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Hunsaker v. Sturgis

Supreme Court of California
Oct 1, 1865
29 Cal. 142 (Cal. 1865)


         Appeal from the District Court, Fourth Judicial District, city and county of San Francisco.

         Plaintiff recovered judgment for the sum of two thousand two hundred and fifty dollars, and defendant appealed.


         To constitute an agent for any purpose, he must be clothed with authority by the employer to do something, the performance of which, or damages for non-performance, might be enforced by the other principal.

         In the case made by the testimony it is not pretended that the defendant was authorized to do any act, or make an engagement, in the name or behalf of the plaintiff or his assignors, nor that the defendant " assumed to do the business and render an account of it." (Paley's Agency, 1.) Authority, consideration, and reciprocity of agreement, were wanting.

         Clarke & Carpentier, for Appellant.

          Sloan & Provines, for Respondent.

         " Wherever confidence has been reposed, justice forbids that it should be abused; and the rule applies as strongly to those who have gratuitously or officiously undertaken the management of another's property as to those whoare retained or appointed for that purpose and paid for it. (Rankin v. Porter, 7 Watt, 390.)

         " The confidence induced by undertaking any service for another is a sufficient legal consideration to create a duty in the performance." (1 Smith's Lead. Cas., marg. p. 96, top p. 254.) And this, even though the undertaking be gratuitous, (Wilkinson v. Coverdale, 1 Esp. R. 74,) if the agent or bailee be guilty of gross negligence or fraud. (Doorman v. Jenkins, 2 Ad. & Ell. 256.)

         " The principle is, that where a party affirms either that which he knows to be false or does not know to be true, to another's loss and his own gain, he is responsible in damages for the injury occasioned by such falsehood." (Lobdell v. Baker, 1 Met. 201.)

         JUDGES: Shafter, J.


          SHAFTER, Judge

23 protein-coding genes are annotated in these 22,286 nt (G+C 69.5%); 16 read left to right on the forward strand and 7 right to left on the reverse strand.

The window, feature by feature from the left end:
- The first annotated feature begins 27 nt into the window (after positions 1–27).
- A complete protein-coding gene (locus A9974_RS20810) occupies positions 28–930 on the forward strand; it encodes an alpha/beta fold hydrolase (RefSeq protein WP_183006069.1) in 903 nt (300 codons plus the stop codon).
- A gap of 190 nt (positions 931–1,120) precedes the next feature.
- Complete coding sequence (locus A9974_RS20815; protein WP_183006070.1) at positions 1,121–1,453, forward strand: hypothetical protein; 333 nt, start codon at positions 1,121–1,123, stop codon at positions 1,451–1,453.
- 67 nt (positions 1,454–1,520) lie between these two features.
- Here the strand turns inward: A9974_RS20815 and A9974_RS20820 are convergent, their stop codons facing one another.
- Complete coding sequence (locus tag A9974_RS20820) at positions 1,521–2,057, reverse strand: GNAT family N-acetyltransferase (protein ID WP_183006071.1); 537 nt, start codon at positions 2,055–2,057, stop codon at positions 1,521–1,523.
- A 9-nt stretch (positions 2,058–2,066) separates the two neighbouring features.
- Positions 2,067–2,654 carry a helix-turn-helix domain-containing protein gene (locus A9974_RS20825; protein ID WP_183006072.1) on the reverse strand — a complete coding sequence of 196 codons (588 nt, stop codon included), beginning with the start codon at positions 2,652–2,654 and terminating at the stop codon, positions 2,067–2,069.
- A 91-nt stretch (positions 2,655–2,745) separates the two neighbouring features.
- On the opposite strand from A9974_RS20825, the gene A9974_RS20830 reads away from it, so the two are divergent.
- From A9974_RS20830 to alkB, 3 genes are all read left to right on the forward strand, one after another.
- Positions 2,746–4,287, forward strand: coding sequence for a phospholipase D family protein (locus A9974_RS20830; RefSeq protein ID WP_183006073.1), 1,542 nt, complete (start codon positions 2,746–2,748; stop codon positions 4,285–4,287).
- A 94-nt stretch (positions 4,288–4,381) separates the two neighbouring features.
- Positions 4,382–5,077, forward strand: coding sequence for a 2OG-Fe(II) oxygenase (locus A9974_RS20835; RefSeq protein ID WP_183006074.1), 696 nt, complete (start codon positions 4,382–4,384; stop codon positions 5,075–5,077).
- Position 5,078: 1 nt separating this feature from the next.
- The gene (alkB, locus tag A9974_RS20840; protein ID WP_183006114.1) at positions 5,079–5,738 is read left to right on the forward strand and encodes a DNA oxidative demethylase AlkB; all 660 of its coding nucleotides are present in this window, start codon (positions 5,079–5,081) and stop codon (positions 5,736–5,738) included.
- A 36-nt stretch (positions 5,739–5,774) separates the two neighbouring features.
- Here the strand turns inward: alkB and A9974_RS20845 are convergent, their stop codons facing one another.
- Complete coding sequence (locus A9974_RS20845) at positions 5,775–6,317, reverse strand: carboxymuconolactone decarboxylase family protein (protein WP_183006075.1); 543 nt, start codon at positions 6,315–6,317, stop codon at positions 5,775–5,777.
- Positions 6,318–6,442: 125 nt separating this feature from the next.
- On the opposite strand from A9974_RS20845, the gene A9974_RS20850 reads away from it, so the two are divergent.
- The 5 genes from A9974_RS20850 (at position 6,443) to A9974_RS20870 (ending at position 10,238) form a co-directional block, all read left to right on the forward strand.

Hunsaker, Tyler, Wittenmyer, and the defendant, all residents of the town of Martinez, were stockholders in the " Black Diamond Coal Mining Company," the first three owning one-sixteenth each of the capital stock, and Sturgis holding a still larger interest. The stock belonging to Hunsaker was held by Sturgis in pledge to secure a debt of two thousand five hundred dollars which Hunsaker was owing him. The evidence tended to prove that the plaintiff, in April, 1863, sold his stock to Marziou & Co., of San Francisco, for the sum of four thousand five hundred dollars, and Tyler and Wittenmyer soon after sold out in like manner to the same parties for the same money. The evidence further tended to prove that the plaintiff, some months before his sale to Marziou & Co., authorized the defendant to sell his, the plaintiff's, stock " for the most he could get," and that the defendant, under professions of friendship for the plaintiff, undertook to aid him in finding a purchaser and without pay for his services. That he also volunteered to aid Tyler and Wittenmyer in selling their stock, at the best price, to Marziou & Co.; and undertook and was instructed by them to find out and report what was the best that could be done with that firm. That Sturgis, on applying to Marziou & Co., was informed that they considered a sixteenth part of the stock cheap at six thousand dollars, and that they were ready to take the three-sixteenths in question at that rate. The evidence further tended to prove that Sturgis thereupon informed Marziou & Co. of the confidential relations in which he stood to the owners of the stock, and that he told them further, or gave them to understand, that through him and " by reason of his situation with respect to those parties," their interests could be bought at less than the sum which the firm was ready and willing to pay, and that it was thereupon arranged between Sturgis and Marziou & Co. that he (Sturgis) should be and become the secret agent of the company for the purpose of buying the three-sixteenths at the lowest possible figure, and if a sale of the stock to Marziou & Co. should be effected through the defendant's procurement, at less than six thousand dollars per sixteenth, that the said purchasers would pay to defendant for his services one-half the difference between six thousand dollars and the sum at which the purchase should be made. The evidence further tended to prove that the defendant in pursuance of this arrangement, represented to the owners of the stock that he had seen Marziou & Co., and that they would give four thousand five hundred dollars for each of their sixteenths and no more; and advised them to call upon Marziou & Co. in person. The parties afterward acted on this advice, but the evidence tended to prove that the defendant, in the interval, advised Marziou & Co. that he had told the plaintiff Tyler and Wittenmyer that they, Marziou & Co., would pay no more than four thousand five hundred dollars per sixteenth; and that when called upon by the owners of the stock, they refused in pursuance of the previous collusion, to buy at a higher rate. Thereupon the owners assented to the offer of four thousand five hundred dollars made through Sturgis, and Marziou & Co. paid the defendant two thousand two hundred and fifty dollars as agreed, it being one-half of three times the difference between four thousand five hundred dollars and six thousand dollars. Subsequently, Tyler and Wittenmyer assigned to the plaintiff, and this action is brought to recover the two thousand two hundred and fifty dollars named.